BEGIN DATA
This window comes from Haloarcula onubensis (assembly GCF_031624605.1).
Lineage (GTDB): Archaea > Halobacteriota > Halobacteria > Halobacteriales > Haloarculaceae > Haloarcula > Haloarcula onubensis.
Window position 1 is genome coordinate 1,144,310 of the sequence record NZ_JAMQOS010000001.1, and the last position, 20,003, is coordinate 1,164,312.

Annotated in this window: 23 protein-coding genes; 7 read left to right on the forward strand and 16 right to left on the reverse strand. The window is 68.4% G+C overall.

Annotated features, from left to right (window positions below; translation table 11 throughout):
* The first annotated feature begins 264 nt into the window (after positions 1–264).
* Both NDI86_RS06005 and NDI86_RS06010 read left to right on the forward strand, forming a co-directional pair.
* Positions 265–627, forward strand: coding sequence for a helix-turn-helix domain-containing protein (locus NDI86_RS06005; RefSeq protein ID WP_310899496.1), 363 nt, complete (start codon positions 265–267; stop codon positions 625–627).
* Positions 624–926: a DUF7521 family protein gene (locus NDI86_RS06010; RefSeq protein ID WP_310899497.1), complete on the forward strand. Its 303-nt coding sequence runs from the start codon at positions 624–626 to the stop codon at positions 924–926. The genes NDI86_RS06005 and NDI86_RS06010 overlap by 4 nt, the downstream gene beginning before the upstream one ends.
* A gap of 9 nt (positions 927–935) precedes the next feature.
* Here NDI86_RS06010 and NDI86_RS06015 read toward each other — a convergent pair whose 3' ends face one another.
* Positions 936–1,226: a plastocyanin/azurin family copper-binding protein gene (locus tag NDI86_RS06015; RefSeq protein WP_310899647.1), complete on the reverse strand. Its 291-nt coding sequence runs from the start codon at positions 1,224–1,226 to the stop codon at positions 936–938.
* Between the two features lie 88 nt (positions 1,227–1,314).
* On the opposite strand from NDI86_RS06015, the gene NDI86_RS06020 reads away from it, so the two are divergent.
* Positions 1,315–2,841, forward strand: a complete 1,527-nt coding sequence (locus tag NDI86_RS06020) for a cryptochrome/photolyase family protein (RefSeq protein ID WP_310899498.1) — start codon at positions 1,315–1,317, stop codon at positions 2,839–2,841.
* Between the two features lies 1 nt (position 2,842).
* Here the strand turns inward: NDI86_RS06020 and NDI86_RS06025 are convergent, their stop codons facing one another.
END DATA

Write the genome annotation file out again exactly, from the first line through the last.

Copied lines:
This window comes from Haloarcula onubensis (assembly GCF_031624605.1).
Lineage (GTDB): Archaea > Halobacteriota > Halobacteria > Halobacteriales > Haloarculaceae > Haloarcula > Haloarcula onubensis.
Window position 1 is genome coordinate 1,144,310 of the sequence record NZ_JAMQOS010000001.1, and the last position, 20,003, is coordinate 1,164,312.

Annotated in this window: 23 protein-coding genes; 7 read left to right on the forward strand and 16 right to left on the reverse strand. The window is 68.4% G+C overall.

Annotated features, from left to right (window positions below; translation table 11 throughout):
* The first annotated feature begins 264 nt into the window (after positions 1–264).
* Both NDI86_RS06005 and NDI86_RS06010 read left to right on the forward strand, forming a co-directional pair.
* Positions 265–627, forward strand: coding sequence for a helix-turn-helix domain-containing protein (locus NDI86_RS06005; RefSeq protein ID WP_310899496.1), 363 nt, complete (start codon positions 265–267; stop codon positions 625–627).
* Positions 624–926: a DUF7521 family protein gene (locus NDI86_RS06010; RefSeq protein ID WP_310899497.1), complete on the forward strand. Its 303-nt coding sequence runs from the start codon at positions 624–626 to the stop codon at positions 924–926. The genes NDI86_RS06005 and NDI86_RS06010 overlap by 4 nt, the downstream gene beginning before the upstream one ends.
* A gap of 9 nt (positions 927–935) precedes the next feature.
* Here NDI86_RS06010 and NDI86_RS06015 read toward each other — a convergent pair whose 3' ends face one another.
* Positions 936–1,226: a plastocyanin/azurin family copper-binding protein gene (locus tag NDI86_RS06015; RefSeq protein WP_310899647.1), complete on the reverse strand. Its 291-nt coding sequence runs from the start codon at positions 1,224–1,226 to the stop codon at positions 936–938.
* Between the two features lie 88 nt (positions 1,227–1,314).
* On the opposite strand from NDI86_RS06015, the gene NDI86_RS06020 reads away from it, so the two are divergent.
* Positions 1,315–2,841, forward strand: a complete 1,527-nt coding sequence (locus tag NDI86_RS06020) for a cryptochrome/photolyase family protein (RefSeq protein ID WP_310899498.1) — start codon at positions 1,315–1,317, stop codon at positions 2,839–2,841.
* Between the two features lies 1 nt (position 2,842).
* Here the strand turns inward: NDI86_RS06020 and NDI86_RS06025 are convergent, their stop codons facing one another.